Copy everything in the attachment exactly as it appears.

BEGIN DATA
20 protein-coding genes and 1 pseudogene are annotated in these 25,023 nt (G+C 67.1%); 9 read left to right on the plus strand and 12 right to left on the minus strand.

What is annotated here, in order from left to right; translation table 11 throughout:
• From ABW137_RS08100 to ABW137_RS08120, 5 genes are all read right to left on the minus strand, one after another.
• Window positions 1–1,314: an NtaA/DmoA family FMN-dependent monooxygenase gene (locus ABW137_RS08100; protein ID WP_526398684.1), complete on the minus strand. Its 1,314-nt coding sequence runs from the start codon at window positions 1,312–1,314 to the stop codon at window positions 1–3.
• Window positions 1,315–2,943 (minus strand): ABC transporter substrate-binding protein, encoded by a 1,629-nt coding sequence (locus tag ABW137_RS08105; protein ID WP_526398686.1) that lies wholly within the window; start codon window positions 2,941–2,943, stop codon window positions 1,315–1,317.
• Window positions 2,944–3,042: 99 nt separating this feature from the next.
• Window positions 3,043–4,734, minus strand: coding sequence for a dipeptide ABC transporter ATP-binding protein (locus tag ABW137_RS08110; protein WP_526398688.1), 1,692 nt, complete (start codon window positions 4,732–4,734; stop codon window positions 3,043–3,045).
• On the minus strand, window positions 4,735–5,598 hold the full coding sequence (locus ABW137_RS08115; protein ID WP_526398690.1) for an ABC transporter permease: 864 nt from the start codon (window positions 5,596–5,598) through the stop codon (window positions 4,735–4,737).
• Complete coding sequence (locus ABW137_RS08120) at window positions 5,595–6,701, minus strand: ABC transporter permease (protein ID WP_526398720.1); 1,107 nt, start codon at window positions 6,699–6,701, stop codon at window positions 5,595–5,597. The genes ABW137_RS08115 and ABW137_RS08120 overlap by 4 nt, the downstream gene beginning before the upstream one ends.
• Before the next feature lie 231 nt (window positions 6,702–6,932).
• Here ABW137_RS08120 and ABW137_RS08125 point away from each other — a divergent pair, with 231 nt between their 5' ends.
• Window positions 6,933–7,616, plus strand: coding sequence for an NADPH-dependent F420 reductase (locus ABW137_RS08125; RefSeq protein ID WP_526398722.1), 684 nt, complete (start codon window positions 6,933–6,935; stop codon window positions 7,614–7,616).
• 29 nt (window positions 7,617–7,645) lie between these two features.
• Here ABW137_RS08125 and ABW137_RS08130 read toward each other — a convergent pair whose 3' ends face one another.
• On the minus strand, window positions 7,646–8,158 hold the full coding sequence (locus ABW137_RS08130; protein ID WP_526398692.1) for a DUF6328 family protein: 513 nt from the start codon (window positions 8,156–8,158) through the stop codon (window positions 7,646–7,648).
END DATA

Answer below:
20 protein-coding genes and 1 pseudogene are annotated in these 25,023 nt (G+C 67.1%); 9 read left to right on the plus strand and 12 right to left on the minus strand.

What is annotated here, in order from left to right; translation table 11 throughout:
• From ABW137_RS08100 to ABW137_RS08120, 5 genes are all read right to left on the minus strand, one after another.
• Window positions 1–1,314: an NtaA/DmoA family FMN-dependent monooxygenase gene (locus ABW137_RS08100; protein ID WP_526398684.1), complete on the minus strand. Its 1,314-nt coding sequence runs from the start codon at window positions 1,312–1,314 to the stop codon at window positions 1–3.
• Window positions 1,315–2,943 (minus strand): ABC transporter substrate-binding protein, encoded by a 1,629-nt coding sequence (locus tag ABW137_RS08105; protein ID WP_526398686.1) that lies wholly within the window; start codon window positions 2,941–2,943, stop codon window positions 1,315–1,317.
• Window positions 2,944–3,042: 99 nt separating this feature from the next.
• Window positions 3,043–4,734, minus strand: coding sequence for a dipeptide ABC transporter ATP-binding protein (locus tag ABW137_RS08110; protein WP_526398688.1), 1,692 nt, complete (start codon window positions 4,732–4,734; stop codon window positions 3,043–3,045).
• On the minus strand, window positions 4,735–5,598 hold the full coding sequence (locus ABW137_RS08115; protein ID WP_526398690.1) for an ABC transporter permease: 864 nt from the start codon (window positions 5,596–5,598) through the stop codon (window positions 4,735–4,737).
• Complete coding sequence (locus ABW137_RS08120) at window positions 5,595–6,701, minus strand: ABC transporter permease (protein ID WP_526398720.1); 1,107 nt, start codon at window positions 6,699–6,701, stop codon at window positions 5,595–5,597. The genes ABW137_RS08115 and ABW137_RS08120 overlap by 4 nt, the downstream gene beginning before the upstream one ends.
• Before the next feature lie 231 nt (window positions 6,702–6,932).
• Here ABW137_RS08120 and ABW137_RS08125 point away from each other — a divergent pair, with 231 nt between their 5' ends.
• Window positions 6,933–7,616, plus strand: coding sequence for an NADPH-dependent F420 reductase (locus ABW137_RS08125; RefSeq protein ID WP_526398722.1), 684 nt, complete (start codon window positions 6,933–6,935; stop codon window positions 7,614–7,616).
• 29 nt (window positions 7,617–7,645) lie between these two features.
• Here ABW137_RS08125 and ABW137_RS08130 read toward each other — a convergent pair whose 3' ends face one another.
• On the minus strand, window positions 7,646–8,158 hold the full coding sequence (locus ABW137_RS08130; protein ID WP_526398692.1) for a DUF6328 family protein: 513 nt from the start codon (window positions 8,156–8,158) through the stop codon (window positions 7,646–7,648).